Doubt remains over Rangers’ 2011/12 UEFA
13th November 2016
The World Anti-Doping Agency’s (WADA) new Graded Sanctioning System for World Anti-Doping Code signatories will apply to all instances of non-compliance, confirmed Jonathan Taylor, head of WADA’s Compliance Review Committee (CRC) at the WADA Symposium in Lausanne this week. This means that anti-doping organisations (ADOs) could face sanctions for trivial matters such as not publishing a statistical annual report detailing their doping control activities, as required by Article 14.4 of the World Anti-Doping Code.
It also prompted concerns that a strict requirement for compliance may put extra pressure on the budgets of some of the world’s smaller and less well-funded ADOs. For example, the World Transplant Games Federation will have a very different budget from that of the International Olympic Committee (IOC); the National Olympic Committee of Angola will have a different budget from that of the US Olympic Committee; and Cameroon’s national anti-doping organisation (OCALUDS) will have a smaller budget than that of the UK and US Anti-Doping Agencies. Yet all are Code signatories.
WADA has been under pressure to effectively punish signatories who are not compliant with its World Anti-Doping Code since its two Independent Commission and two Independent Person reports outlined how a systemic doping system had operated in Russia. At the Tackling Doping in Sport conference in London last week, IOC Athlete’s Commission member, Adam Pengilly, criticised the “completely ridiculous” situation whereby there is no sanctioning regime in place for ADOs, yet athletes face a four year ban as a starting point.
WADA initially proposed its Graded Sanctioning System for ADOs at its Glasgow Foundation Board meeting in November. Taylor said that following a CRC meeting at the WADA Symposium this week, firm proposals on how the System will work would be submitted to the WADA Executive Committee meeting in May. Taylor said that under the proposals, those deemed non-compliant with the Code would be “given time” to address that non-compliance. Approximately 80% of 170 respondents agreed that an International Standard for Compliance should be developed, to sit alongside WADA’s five existing international standards. Asked if Code signatory non-compliance could mean exclusion from sport, WADA’s Deputy Director General Rob Koehler said: “We don’t want history to repeat itself”.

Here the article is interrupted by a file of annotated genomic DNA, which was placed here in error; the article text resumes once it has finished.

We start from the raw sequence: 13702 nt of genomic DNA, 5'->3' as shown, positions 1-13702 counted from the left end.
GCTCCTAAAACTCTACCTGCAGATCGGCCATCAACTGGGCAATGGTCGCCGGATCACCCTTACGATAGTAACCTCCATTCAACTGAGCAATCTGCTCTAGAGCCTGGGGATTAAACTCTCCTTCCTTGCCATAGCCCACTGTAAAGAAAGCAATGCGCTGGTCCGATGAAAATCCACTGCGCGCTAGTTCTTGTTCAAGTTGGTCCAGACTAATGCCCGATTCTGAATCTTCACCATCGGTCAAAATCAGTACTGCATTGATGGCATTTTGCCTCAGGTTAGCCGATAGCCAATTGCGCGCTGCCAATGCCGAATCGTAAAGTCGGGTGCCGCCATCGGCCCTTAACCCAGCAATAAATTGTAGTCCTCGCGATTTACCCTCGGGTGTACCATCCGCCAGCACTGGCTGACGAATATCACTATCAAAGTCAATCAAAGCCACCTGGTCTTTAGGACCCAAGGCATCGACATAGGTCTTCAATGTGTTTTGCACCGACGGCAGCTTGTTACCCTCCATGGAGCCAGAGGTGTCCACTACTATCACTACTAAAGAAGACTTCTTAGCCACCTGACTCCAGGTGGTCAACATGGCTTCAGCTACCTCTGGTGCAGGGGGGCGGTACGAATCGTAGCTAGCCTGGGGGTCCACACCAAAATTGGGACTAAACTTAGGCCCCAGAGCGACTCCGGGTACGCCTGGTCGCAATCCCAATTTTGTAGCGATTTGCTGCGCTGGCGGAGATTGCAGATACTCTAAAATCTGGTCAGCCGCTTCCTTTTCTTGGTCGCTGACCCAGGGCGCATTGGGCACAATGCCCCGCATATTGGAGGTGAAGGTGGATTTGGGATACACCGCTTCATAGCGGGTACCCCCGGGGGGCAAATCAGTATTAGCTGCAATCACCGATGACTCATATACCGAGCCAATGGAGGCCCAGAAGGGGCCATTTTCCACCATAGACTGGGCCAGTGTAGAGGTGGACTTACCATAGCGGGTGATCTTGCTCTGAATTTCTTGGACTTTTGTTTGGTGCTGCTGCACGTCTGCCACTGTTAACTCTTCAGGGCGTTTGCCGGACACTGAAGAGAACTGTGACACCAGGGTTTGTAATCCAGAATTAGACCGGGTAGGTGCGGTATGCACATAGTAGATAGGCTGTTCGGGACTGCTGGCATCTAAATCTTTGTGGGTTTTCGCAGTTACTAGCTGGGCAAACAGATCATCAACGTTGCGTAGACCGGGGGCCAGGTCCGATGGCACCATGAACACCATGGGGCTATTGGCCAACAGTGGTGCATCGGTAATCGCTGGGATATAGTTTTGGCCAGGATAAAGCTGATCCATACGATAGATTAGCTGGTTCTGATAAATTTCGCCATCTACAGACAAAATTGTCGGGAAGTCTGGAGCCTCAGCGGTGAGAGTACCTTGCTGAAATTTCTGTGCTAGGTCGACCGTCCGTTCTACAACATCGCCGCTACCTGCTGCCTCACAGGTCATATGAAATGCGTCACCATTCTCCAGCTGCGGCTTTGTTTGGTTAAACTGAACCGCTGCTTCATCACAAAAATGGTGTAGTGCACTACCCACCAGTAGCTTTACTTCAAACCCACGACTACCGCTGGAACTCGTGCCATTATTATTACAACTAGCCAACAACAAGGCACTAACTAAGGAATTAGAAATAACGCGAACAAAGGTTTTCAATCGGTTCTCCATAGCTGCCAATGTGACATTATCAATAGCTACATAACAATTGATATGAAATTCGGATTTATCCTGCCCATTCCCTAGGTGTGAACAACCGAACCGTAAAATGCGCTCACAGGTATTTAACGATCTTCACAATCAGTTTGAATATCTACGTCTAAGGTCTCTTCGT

WADA President, Sir Craig Reedie, recognised that a requirement for strict compliance may prove unfair on some of the world’s smaller ADOs. “You point out an obvious problem, to which I do not have a complete answer today”, he said. “I know that in my country, a very good national anti-doping organisation is constantly under financial pressure because again, they are asked to do more and more every year with effectively the same resources. If you look at NADOs across the world, they come in different sizes, different abilities and have different revenues. Some are very well resourced and are capable of doing whatever they should be doing. Others are less so. There are some pretty good NADOs who in my view are becoming under-resourced. Then there’s a huge part of the world which in many ways is picked up by the regional anti-doping organisations [RADOs]. Quite honestly, to get them to deliver the kind of statistics that you might require, then yes, that is a challenge. We have yet to go through the exercise of saying if we have any spare resources, is that where we should allocate it? The business is entirely a question of priorities.”
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